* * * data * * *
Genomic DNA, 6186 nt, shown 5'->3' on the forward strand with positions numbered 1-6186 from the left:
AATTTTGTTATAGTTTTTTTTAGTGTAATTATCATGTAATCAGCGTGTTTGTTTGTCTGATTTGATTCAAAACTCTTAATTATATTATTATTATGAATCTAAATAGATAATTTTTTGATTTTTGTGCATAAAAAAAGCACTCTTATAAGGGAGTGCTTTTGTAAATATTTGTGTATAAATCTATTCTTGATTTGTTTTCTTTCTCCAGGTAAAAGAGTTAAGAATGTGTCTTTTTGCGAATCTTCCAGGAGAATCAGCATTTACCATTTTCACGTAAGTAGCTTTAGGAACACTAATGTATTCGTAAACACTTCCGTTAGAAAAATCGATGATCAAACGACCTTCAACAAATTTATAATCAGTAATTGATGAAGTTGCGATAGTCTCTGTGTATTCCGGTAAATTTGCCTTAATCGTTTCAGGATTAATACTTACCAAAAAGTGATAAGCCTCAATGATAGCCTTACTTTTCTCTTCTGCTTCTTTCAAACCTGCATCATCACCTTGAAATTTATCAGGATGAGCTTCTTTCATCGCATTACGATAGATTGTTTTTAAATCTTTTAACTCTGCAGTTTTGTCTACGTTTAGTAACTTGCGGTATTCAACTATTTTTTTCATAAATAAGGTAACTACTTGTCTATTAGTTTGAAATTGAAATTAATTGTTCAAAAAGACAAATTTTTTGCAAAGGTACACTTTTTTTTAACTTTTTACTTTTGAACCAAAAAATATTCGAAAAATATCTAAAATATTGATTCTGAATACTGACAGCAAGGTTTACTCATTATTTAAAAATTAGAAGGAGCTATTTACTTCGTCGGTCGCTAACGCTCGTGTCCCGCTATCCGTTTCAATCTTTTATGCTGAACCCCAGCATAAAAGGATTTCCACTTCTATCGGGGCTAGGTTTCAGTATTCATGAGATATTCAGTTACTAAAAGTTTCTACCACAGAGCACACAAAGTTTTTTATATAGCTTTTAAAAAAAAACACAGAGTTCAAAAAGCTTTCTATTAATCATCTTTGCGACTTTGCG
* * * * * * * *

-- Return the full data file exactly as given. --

Genomic DNA, 6186 nt, shown 5'->3' on the forward strand with positions numbered 1-6186 from the left:
AATTTTGTTATAGTTTTTTTTAGTGTAATTATCATGTAATCAGCGTGTTTGTTTGTCTGATTTGATTCAAAACTCTTAATTATATTATTATTATGAATCTAAATAGATAATTTTTTGATTTTTGTGCATAAAAAAAGCACTCTTATAAGGGAGTGCTTTTGTAAATATTTGTGTATAAATCTATTCTTGATTTGTTTTCTTTCTCCAGGTAAAAGAGTTAAGAATGTGTCTTTTTGCGAATCTTCCAGGAGAATCAGCATTTACCATTTTCACGTAAGTAGCTTTAGGAACACTAATGTATTCGTAAACACTTCCGTTAGAAAAATCGATGATCAAACGACCTTCAACAAATTTATAATCAGTAATTGATGAAGTTGCGATAGTCTCTGTGTATTCCGGTAAATTTGCCTTAATCGTTTCAGGATTAATACTTACCAAAAAGTGATAAGCCTCAATGATAGCCTTACTTTTCTCTTCTGCTTCTTTCAAACCTGCATCATCACCTTGAAATTTATCAGGATGAGCTTCTTTCATCGCATTACGATAGATTGTTTTTAAATCTTTTAACTCTGCAGTTTTGTCTACGTTTAGTAACTTGCGGTATTCAACTATTTTTTTCATAAATAAGGTAACTACTTGTCTATTAGTTTGAAATTGAAATTAATTGTTCAAAAAGACAAATTTTTTGCAAAGGTACACTTTTTTTTAACTTTTTACTTTTGAACCAAAAAATATTCGAAAAATATCTAAAATATTGATTCTGAATACTGACAGCAAGGTTTACTCATTATTTAAAAATTAGAAGGAGCTATTTACTTCGTCGGTCGCTAACGCTCGTGTCCCGCTATCCGTTTCAATCTTTTATGCTGAACCCCAGCATAAAAGGATTTCCACTTCTATCGGGGCTAGGTTTCAGTATTCATGAGATATTCAGTTACTAAAAGTTTCTACCACAGAGCACACAAAGTTTTTTATATAGCTTTTAAAAAAAAACACAGAGTTCAAAAAGCTTTCTATTAATCATCTTTGCGACTTTGCG